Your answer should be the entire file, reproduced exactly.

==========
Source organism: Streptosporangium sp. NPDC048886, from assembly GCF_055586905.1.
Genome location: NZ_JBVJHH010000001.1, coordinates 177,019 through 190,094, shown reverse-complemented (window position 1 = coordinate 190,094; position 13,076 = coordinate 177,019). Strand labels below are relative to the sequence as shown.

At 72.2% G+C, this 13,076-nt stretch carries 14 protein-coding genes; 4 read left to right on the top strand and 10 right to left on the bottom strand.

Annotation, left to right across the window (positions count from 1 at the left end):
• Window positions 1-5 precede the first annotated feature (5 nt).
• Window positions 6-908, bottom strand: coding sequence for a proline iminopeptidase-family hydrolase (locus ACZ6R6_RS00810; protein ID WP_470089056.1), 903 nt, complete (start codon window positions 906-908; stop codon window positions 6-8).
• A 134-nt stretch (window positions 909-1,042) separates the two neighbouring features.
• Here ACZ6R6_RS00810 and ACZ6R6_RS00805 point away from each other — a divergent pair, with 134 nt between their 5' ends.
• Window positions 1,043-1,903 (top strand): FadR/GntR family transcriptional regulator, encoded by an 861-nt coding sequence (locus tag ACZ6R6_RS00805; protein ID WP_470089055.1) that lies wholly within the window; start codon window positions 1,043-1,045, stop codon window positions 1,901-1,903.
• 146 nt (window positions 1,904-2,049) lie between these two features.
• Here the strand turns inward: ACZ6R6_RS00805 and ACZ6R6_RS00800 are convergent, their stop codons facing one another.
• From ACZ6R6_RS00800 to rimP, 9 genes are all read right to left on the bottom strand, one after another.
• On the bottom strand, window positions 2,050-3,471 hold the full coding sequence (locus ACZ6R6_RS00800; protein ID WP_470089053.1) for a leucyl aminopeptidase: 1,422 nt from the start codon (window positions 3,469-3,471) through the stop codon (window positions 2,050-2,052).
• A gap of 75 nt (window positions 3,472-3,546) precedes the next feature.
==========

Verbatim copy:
Source organism: Streptosporangium sp. NPDC048886, from assembly GCF_055586905.1.
Genome location: NZ_JBVJHH010000001.1, coordinates 177,019 through 190,094, shown reverse-complemented (window position 1 = coordinate 190,094; position 13,076 = coordinate 177,019). Strand labels below are relative to the sequence as shown.

At 72.2% G+C, this 13,076-nt stretch carries 14 protein-coding genes; 4 read left to right on the top strand and 10 right to left on the bottom strand.

Annotation, left to right across the window (positions count from 1 at the left end):
• Window positions 1-5 precede the first annotated feature (5 nt).
• Window positions 6-908, bottom strand: coding sequence for a proline iminopeptidase-family hydrolase (locus ACZ6R6_RS00810; protein ID WP_470089056.1), 903 nt, complete (start codon window positions 906-908; stop codon window positions 6-8).
• A 134-nt stretch (window positions 909-1,042) separates the two neighbouring features.
• Here ACZ6R6_RS00810 and ACZ6R6_RS00805 point away from each other — a divergent pair, with 134 nt between their 5' ends.
• Window positions 1,043-1,903 (top strand): FadR/GntR family transcriptional regulator, encoded by an 861-nt coding sequence (locus tag ACZ6R6_RS00805; protein ID WP_470089055.1) that lies wholly within the window; start codon window positions 1,043-1,045, stop codon window positions 1,901-1,903.
• 146 nt (window positions 1,904-2,049) lie between these two features.
• Here the strand turns inward: ACZ6R6_RS00805 and ACZ6R6_RS00800 are convergent, their stop codons facing one another.
• From ACZ6R6_RS00800 to rimP, 9 genes are all read right to left on the bottom strand, one after another.
• On the bottom strand, window positions 2,050-3,471 hold the full coding sequence (locus ACZ6R6_RS00800; protein ID WP_470089053.1) for a leucyl aminopeptidase: 1,422 nt from the start codon (window positions 3,469-3,471) through the stop codon (window positions 2,050-2,052).
• A gap of 75 nt (window positions 3,472-3,546) precedes the next feature.